- source: Getty Thesaurus of Geographic Names
- source: Family History Library Catalog
- the text in this section is copied from an article in Wikipedia
Hayle (meaning estuary) is a small town, civil parish and cargo port in west Cornwall, England, United Kingdom. It is situated at the mouth of the Hayle River (which discharges into St Ives Bay) and is approximately seven miles (11 km) northeast of Penzance.
Hayle parish was created in 1888 from part of the now defunct Phillack parish, with which it was later combined in 1935, and incorporated part of St Erth in 1937. The modern parish shares boundaries with St Ives to the west, St Erth to the south, Gwinear and Gwithian in the east, and is bounded to the north by the Celtic Sea.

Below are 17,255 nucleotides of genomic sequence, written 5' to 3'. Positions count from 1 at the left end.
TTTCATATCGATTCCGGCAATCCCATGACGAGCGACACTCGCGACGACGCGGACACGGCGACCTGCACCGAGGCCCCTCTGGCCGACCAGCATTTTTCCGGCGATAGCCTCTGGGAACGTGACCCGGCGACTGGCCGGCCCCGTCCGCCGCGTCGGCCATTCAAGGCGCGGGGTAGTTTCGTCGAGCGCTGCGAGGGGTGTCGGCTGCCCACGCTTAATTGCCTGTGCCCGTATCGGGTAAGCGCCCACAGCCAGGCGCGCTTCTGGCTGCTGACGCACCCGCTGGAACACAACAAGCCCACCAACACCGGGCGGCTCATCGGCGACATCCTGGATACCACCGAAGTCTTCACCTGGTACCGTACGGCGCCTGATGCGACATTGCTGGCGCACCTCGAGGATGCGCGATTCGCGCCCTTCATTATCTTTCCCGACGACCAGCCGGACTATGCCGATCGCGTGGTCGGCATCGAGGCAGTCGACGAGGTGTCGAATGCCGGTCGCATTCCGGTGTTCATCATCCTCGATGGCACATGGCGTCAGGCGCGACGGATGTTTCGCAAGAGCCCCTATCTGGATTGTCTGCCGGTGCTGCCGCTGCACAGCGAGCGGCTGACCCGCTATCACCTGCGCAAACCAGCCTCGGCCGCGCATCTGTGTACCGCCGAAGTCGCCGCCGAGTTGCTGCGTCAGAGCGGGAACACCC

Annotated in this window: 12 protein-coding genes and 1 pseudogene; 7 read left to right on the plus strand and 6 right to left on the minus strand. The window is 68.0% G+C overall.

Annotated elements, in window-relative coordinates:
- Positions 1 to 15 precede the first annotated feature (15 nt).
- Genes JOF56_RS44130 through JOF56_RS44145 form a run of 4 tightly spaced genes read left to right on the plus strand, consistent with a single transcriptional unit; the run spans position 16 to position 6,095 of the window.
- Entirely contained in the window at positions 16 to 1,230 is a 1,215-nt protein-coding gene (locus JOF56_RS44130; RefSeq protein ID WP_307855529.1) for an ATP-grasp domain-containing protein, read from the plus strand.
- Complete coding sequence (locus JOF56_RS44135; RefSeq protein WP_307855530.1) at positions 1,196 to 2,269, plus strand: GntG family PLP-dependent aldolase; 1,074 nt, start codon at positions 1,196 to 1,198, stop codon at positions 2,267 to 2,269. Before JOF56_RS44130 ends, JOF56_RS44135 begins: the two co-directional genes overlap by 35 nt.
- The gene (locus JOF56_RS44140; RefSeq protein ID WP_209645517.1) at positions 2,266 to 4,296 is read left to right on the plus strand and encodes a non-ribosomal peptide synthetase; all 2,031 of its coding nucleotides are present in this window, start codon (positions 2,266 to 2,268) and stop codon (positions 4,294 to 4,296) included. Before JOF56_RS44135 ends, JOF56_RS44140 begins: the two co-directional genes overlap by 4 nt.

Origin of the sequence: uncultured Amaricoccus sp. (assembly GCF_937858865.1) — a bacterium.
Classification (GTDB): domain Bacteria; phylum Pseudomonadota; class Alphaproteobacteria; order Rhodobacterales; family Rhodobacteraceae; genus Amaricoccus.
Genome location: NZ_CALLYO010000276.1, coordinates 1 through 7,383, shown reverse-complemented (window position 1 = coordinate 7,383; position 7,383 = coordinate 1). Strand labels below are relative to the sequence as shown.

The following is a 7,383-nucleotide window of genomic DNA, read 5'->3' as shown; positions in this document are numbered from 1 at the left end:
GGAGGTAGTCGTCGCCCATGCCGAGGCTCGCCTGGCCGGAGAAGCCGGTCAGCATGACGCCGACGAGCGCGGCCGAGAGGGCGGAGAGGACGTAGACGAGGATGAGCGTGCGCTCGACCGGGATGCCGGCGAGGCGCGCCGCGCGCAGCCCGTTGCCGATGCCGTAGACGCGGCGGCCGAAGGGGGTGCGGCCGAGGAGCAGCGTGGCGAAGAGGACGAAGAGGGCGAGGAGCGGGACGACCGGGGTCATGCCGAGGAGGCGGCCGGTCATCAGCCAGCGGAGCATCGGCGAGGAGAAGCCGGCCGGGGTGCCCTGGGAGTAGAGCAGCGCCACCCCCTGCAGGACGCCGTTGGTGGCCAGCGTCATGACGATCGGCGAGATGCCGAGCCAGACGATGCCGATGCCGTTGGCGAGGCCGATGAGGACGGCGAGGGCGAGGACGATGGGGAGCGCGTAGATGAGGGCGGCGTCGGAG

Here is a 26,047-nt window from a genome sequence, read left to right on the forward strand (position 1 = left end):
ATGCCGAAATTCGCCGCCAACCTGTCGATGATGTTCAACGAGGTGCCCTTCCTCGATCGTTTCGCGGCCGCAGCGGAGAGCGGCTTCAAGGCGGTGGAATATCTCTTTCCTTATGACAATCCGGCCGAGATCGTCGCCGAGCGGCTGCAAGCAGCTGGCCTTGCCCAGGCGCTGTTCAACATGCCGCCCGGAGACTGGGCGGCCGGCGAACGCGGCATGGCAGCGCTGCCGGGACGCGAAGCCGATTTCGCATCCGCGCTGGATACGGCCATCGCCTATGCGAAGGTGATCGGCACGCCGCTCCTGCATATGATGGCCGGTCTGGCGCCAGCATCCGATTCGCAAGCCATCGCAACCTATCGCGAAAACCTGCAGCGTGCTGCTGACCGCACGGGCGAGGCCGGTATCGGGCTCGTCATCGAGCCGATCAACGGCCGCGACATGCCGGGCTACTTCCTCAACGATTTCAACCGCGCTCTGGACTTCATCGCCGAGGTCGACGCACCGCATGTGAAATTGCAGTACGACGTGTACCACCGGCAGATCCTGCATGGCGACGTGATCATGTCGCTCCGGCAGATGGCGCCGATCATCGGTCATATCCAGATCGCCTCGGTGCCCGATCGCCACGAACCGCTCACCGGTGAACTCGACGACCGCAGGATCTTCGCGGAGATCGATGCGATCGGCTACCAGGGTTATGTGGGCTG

Nineteenth Century Description
A Vision of Britain through Time provides the following description of Hayle from John Marius Wilson's Imperial Gazetteer of England and Wales of 1870-72:
- "HAYLE, or HEYL, a small seaport in St. Erth and Phillack parishes, Cornwall; on the river Hayle, and the Cornwall railway, 4 miles SE of St. Ives. It is a sub-port to St. Ives; and has a head post-office, a railway station with telegraph, and a causeway, across the river, 1,140 feet long. The harbour is below the causeway; has commodious wharfs, and canals with flood-gates; can be entered, at spring tides, by vessels of 200 tons burden; and has two fixed lights, 81 and 59 feet high, put up in 1840. A coasting trade is carried on in the exportation of copper ore and tin, and in the importation of coal, timber, and general merchandise. Steam-vessels ply regularly to Bristol. A railway, for mineral traffic, 17¼ miles long, goes to Redruth. The smelting of copper was formerly done on a large scale; and there are now steam-engine works, and iron and brass-foundries. There is also a chapel of ease to Phillack.